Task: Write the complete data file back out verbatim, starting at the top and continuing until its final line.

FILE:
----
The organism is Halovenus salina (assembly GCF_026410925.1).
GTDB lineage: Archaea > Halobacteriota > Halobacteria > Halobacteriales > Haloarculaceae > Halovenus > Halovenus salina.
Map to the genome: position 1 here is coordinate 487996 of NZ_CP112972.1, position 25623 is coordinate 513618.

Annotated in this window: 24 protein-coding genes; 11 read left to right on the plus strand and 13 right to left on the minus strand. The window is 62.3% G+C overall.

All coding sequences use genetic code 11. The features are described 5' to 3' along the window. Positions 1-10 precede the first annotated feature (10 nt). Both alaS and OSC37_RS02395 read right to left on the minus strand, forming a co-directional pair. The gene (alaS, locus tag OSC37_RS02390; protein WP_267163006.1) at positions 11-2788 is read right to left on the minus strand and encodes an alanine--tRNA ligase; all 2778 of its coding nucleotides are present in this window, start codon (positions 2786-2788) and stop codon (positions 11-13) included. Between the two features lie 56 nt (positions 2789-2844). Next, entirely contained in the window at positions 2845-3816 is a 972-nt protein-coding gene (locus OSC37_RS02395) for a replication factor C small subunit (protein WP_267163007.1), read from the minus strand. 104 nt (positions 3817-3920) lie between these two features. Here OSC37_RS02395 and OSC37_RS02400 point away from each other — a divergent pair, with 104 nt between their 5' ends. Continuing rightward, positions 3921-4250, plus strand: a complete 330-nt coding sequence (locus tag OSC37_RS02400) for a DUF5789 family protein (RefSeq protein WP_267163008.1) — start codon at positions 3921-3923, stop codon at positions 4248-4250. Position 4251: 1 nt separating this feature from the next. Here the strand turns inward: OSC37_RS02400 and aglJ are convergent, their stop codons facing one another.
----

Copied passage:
The organism is Halovenus salina (assembly GCF_026410925.1).
GTDB lineage: Archaea > Halobacteriota > Halobacteria > Halobacteriales > Haloarculaceae > Halovenus > Halovenus salina.
Map to the genome: position 1 here is coordinate 487996 of NZ_CP112972.1, position 25623 is coordinate 513618.

Annotated in this window: 24 protein-coding genes; 11 read left to right on the plus strand and 13 right to left on the minus strand. The window is 62.3% G+C overall.

All coding sequences use genetic code 11. The features are described 5' to 3' along the window. Positions 1-10 precede the first annotated feature (10 nt). Both alaS and OSC37_RS02395 read right to left on the minus strand, forming a co-directional pair. The gene (alaS, locus tag OSC37_RS02390; protein WP_267163006.1) at positions 11-2788 is read right to left on the minus strand and encodes an alanine--tRNA ligase; all 2778 of its coding nucleotides are present in this window, start codon (positions 2786-2788) and stop codon (positions 11-13) included. Between the two features lie 56 nt (positions 2789-2844). Next, entirely contained in the window at positions 2845-3816 is a 972-nt protein-coding gene (locus OSC37_RS02395) for a replication factor C small subunit (protein WP_267163007.1), read from the minus strand. 104 nt (positions 3817-3920) lie between these two features. Here OSC37_RS02395 and OSC37_RS02400 point away from each other — a divergent pair, with 104 nt between their 5' ends. Continuing rightward, positions 3921-4250, plus strand: a complete 330-nt coding sequence (locus tag OSC37_RS02400) for a DUF5789 family protein (RefSeq protein WP_267163008.1) — start codon at positions 3921-3923, stop codon at positions 4248-4250. Position 4251: 1 nt separating this feature from the next. Here the strand turns inward: OSC37_RS02400 and aglJ are convergent, their stop codons facing one another.